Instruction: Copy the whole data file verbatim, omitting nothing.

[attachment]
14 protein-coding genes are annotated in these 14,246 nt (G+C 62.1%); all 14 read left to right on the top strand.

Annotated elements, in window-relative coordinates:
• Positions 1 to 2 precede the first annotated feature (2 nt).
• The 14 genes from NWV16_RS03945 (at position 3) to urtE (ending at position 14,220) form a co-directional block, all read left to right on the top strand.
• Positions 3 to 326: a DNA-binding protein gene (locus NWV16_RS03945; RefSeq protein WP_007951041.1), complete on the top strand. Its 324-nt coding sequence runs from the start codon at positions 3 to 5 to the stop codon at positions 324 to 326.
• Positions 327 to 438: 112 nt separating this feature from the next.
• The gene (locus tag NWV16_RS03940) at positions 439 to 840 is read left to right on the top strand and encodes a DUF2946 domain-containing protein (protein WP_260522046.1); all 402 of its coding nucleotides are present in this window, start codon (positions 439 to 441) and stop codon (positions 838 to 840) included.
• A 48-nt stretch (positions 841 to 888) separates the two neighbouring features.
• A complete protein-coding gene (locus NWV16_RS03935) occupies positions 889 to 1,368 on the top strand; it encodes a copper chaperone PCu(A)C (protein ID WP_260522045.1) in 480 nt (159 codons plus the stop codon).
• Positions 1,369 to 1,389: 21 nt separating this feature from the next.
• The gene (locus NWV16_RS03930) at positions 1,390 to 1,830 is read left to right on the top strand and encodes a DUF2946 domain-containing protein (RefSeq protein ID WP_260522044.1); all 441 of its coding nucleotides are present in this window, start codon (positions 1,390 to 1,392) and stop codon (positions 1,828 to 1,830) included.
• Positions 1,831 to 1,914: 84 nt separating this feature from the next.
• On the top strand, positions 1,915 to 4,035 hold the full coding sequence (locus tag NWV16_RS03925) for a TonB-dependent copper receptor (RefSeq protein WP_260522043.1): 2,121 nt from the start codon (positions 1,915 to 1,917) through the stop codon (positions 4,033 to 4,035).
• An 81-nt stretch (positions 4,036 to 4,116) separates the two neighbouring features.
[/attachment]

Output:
14 protein-coding genes are annotated in these 14,246 nt (G+C 62.1%); all 14 read left to right on the top strand.

Annotated elements, in window-relative coordinates:
• Positions 1 to 2 precede the first annotated feature (2 nt).
• The 14 genes from NWV16_RS03945 (at position 3) to urtE (ending at position 14,220) form a co-directional block, all read left to right on the top strand.
• Positions 3 to 326: a DNA-binding protein gene (locus NWV16_RS03945; RefSeq protein WP_007951041.1), complete on the top strand. Its 324-nt coding sequence runs from the start codon at positions 3 to 5 to the stop codon at positions 324 to 326.
• Positions 327 to 438: 112 nt separating this feature from the next.
• The gene (locus tag NWV16_RS03940) at positions 439 to 840 is read left to right on the top strand and encodes a DUF2946 domain-containing protein (protein WP_260522046.1); all 402 of its coding nucleotides are present in this window, start codon (positions 439 to 441) and stop codon (positions 838 to 840) included.
• A 48-nt stretch (positions 841 to 888) separates the two neighbouring features.
• A complete protein-coding gene (locus NWV16_RS03935) occupies positions 889 to 1,368 on the top strand; it encodes a copper chaperone PCu(A)C (protein ID WP_260522045.1) in 480 nt (159 codons plus the stop codon).
• Positions 1,369 to 1,389: 21 nt separating this feature from the next.
• The gene (locus NWV16_RS03930) at positions 1,390 to 1,830 is read left to right on the top strand and encodes a DUF2946 domain-containing protein (RefSeq protein ID WP_260522044.1); all 441 of its coding nucleotides are present in this window, start codon (positions 1,390 to 1,392) and stop codon (positions 1,828 to 1,830) included.
• Positions 1,831 to 1,914: 84 nt separating this feature from the next.
• On the top strand, positions 1,915 to 4,035 hold the full coding sequence (locus tag NWV16_RS03925) for a TonB-dependent copper receptor (RefSeq protein WP_260522043.1): 2,121 nt from the start codon (positions 1,915 to 1,917) through the stop codon (positions 4,033 to 4,035).
• An 81-nt stretch (positions 4,036 to 4,116) separates the two neighbouring features.